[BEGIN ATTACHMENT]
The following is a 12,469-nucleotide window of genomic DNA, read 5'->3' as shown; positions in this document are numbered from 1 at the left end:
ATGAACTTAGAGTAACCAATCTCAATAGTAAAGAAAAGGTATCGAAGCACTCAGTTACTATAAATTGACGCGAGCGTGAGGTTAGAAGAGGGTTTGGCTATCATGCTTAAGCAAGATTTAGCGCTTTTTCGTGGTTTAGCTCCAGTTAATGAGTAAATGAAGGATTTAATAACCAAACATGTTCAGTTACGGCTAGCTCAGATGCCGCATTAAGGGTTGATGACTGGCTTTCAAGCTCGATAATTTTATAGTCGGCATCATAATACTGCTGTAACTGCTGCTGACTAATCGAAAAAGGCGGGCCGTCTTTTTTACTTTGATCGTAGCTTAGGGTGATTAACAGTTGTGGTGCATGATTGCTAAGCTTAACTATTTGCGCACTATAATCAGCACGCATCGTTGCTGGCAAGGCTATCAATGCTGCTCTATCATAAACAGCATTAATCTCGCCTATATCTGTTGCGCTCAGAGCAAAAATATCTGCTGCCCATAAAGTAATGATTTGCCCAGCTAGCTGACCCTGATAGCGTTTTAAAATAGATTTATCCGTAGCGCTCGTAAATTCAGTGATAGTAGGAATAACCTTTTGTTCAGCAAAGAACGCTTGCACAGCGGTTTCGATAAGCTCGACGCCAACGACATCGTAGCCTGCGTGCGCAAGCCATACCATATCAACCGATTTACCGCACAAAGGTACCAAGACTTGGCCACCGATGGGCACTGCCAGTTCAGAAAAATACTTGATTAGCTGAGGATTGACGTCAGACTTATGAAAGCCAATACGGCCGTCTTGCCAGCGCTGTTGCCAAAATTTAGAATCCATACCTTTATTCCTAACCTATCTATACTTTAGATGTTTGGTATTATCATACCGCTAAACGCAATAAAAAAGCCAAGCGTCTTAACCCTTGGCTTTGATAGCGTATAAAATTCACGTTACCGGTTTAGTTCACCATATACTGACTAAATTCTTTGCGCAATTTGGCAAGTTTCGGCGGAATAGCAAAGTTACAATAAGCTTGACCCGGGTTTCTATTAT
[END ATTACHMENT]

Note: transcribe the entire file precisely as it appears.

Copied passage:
The following is a 12,469-nucleotide window of genomic DNA, read 5'->3' as shown; positions in this document are numbered from 1 at the left end:
ATGAACTTAGAGTAACCAATCTCAATAGTAAAGAAAAGGTATCGAAGCACTCAGTTACTATAAATTGACGCGAGCGTGAGGTTAGAAGAGGGTTTGGCTATCATGCTTAAGCAAGATTTAGCGCTTTTTCGTGGTTTAGCTCCAGTTAATGAGTAAATGAAGGATTTAATAACCAAACATGTTCAGTTACGGCTAGCTCAGATGCCGCATTAAGGGTTGATGACTGGCTTTCAAGCTCGATAATTTTATAGTCGGCATCATAATACTGCTGTAACTGCTGCTGACTAATCGAAAAAGGCGGGCCGTCTTTTTTACTTTGATCGTAGCTTAGGGTGATTAACAGTTGTGGTGCATGATTGCTAAGCTTAACTATTTGCGCACTATAATCAGCACGCATCGTTGCTGGCAAGGCTATCAATGCTGCTCTATCATAAACAGCATTAATCTCGCCTATATCTGTTGCGCTCAGAGCAAAAATATCTGCTGCCCATAAAGTAATGATTTGCCCAGCTAGCTGACCCTGATAGCGTTTTAAAATAGATTTATCCGTAGCGCTCGTAAATTCAGTGATAGTAGGAATAACCTTTTGTTCAGCAAAGAACGCTTGCACAGCGGTTTCGATAAGCTCGACGCCAACGACATCGTAGCCTGCGTGCGCAAGCCATACCATATCAACCGATTTACCGCACAAAGGTACCAAGACTTGGCCACCGATGGGCACTGCCAGTTCAGAAAAATACTTGATTAGCTGAGGATTGACGTCAGACTTATGAAAGCCAATACGGCCGTCTTGCCAGCGCTGTTGCCAAAATTTAGAATCCATACCTTTATTCCTAACCTATCTATACTTTAGATGTTTGGTATTATCATACCGCTAAACGCAATAAAAAAGCCAAGCGTCTTAACCCTTGGCTTTGATAGCGTATAAAATTCACGTTACCGGTTTAGTTCACCATATACTGACTAAATTCTTTGCGCAATTTGGCAAGTTTCGGCGGAATAGCAAAGTTACAATAAGCTTGACCCGGGTTTCTATTAT